Bing Is Back - as a Swingin' Jazz Man ; Crosby Was a Musical Innovator, Says Biographer

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Tony Bennett once called Bing Crosby "the forgotten man" of American music. Now one award-winning jazz critic is making sure that doesn't happen.

In his new biography "Bing Crosby: A Pocketful of Dreams - The Early Years, 1903-1940" (Little, Brown, & Co.), Gary Giddins addresses why Crosby deserves a second listen.

"He's one of the great singers and entertainers of the past century and has been largely forgotten," says Giddins, whose decision to spread Bing's story into two spacious volumes has been questioned by some critics as perhaps more ink than the crooner deserves.

"He was a musical innovator who helped to create and embody the American style in music and attitude," Giddins replies, and "his career offers me a way to trace the rise of popular culture and the technocracy, as Bing is central to the development of records, radio, movies, and the microphone."

"Yes, it will sustain two volumes easily; I'm first approaching the most exciting years of his career as a singer, film star, and as the man who singlehandedly remade radio into a prerecorded or canned medium."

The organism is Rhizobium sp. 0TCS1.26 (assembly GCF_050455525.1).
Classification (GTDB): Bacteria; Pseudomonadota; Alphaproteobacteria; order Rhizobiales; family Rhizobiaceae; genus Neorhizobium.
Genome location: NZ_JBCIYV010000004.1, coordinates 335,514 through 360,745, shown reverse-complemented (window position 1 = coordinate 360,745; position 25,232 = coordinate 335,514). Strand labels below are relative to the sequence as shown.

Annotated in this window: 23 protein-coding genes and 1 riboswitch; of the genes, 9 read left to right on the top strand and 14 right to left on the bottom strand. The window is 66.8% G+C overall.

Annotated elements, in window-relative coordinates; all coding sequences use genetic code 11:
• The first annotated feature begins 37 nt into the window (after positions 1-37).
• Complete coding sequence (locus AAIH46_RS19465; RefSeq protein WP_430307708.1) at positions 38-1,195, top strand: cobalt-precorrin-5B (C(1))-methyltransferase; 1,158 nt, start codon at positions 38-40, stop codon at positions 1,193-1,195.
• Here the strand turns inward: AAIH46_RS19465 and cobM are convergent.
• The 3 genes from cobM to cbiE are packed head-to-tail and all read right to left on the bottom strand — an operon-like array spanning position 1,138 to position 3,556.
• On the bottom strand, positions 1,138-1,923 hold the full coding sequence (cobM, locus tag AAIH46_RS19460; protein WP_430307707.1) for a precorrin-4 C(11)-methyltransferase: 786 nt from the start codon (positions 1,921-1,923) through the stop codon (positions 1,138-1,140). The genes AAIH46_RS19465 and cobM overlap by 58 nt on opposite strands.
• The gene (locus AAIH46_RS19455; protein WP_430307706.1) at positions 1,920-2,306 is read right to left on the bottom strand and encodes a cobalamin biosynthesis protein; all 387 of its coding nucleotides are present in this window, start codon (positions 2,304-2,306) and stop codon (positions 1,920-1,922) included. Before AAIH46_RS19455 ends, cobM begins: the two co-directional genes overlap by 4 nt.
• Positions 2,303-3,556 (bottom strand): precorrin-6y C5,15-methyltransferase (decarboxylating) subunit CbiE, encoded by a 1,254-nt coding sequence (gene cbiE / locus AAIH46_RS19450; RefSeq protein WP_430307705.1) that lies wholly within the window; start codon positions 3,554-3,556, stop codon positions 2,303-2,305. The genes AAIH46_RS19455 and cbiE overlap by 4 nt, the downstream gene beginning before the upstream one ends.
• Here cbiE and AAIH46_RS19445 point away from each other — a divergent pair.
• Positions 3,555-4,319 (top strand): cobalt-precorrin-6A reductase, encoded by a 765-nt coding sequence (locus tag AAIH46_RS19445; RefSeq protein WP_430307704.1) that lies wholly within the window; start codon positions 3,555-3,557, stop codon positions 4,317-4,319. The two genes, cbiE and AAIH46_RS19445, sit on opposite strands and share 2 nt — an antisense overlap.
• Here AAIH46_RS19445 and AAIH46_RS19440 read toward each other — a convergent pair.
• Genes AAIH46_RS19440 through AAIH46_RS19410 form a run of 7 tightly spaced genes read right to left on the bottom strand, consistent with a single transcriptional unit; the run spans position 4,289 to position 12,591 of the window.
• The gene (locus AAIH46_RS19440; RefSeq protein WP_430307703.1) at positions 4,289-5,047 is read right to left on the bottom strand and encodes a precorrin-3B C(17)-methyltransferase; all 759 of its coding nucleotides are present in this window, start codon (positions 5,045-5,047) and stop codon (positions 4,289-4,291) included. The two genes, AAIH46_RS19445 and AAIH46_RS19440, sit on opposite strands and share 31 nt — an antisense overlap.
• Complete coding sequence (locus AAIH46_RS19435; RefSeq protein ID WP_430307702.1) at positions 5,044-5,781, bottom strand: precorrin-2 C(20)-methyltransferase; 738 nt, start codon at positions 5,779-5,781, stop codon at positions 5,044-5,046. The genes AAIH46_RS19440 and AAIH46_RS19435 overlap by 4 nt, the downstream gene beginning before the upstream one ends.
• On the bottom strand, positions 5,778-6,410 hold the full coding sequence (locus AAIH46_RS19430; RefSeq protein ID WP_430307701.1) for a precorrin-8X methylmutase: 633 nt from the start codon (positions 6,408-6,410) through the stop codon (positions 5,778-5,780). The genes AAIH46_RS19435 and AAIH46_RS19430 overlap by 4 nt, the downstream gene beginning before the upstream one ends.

Harry Lillis "Bing" Crosby (1903-1977) was one of the most successful pop singers of the 20th century. Born in Tacoma, Wash., he got his start with a bandleader Al Rinker, brother of the great jazz vocalist Mildred Bailey, and he sang in Paul Whiteman's famous jazz orchestra as a member of the Rhythm Boys. A series of hits led him to Hollywood and eventually to record Irving Berlin's "White Christmas," which sold more than 30 million copies.

But Crosby was somewhat disparaged in later years, perhaps because his own easy self-mockery allowed such nicknames as "The Old Groaner" and "Der Bingle."

Giddins is esteemed for his fine illustrated biography of Louis Armstrong, "Satchmo" (Da Capo). His frank and clear-eyed take on jazz history made him an important participant in the recent public TV series "Jazz," filmed by Ken Burns.

How is Crosby treated by Burns? "Crosby isn't mentioned at all, additional evidence that he has been neglected," Giddins notes. "[But] the treatment of Armstrong is brilliant - more people will get a sense of his greatness from this film than from all the writings by me and other jazz critics combined."

In order to take Crosby seriously as a jazz artist, must we block out "White Christmas" and the rest of his pop crooning?

"No, no, no, no, no," Giddins exclaims. "It's all part of the same man. 'White Christmas' is a wonderful record - he employs his perfect timing and diction to make the lyrics come alive; he gives them a meaning far beyond their surface sentiment, which is why it had so powerful an impact on American life here and overseas during the war and after. …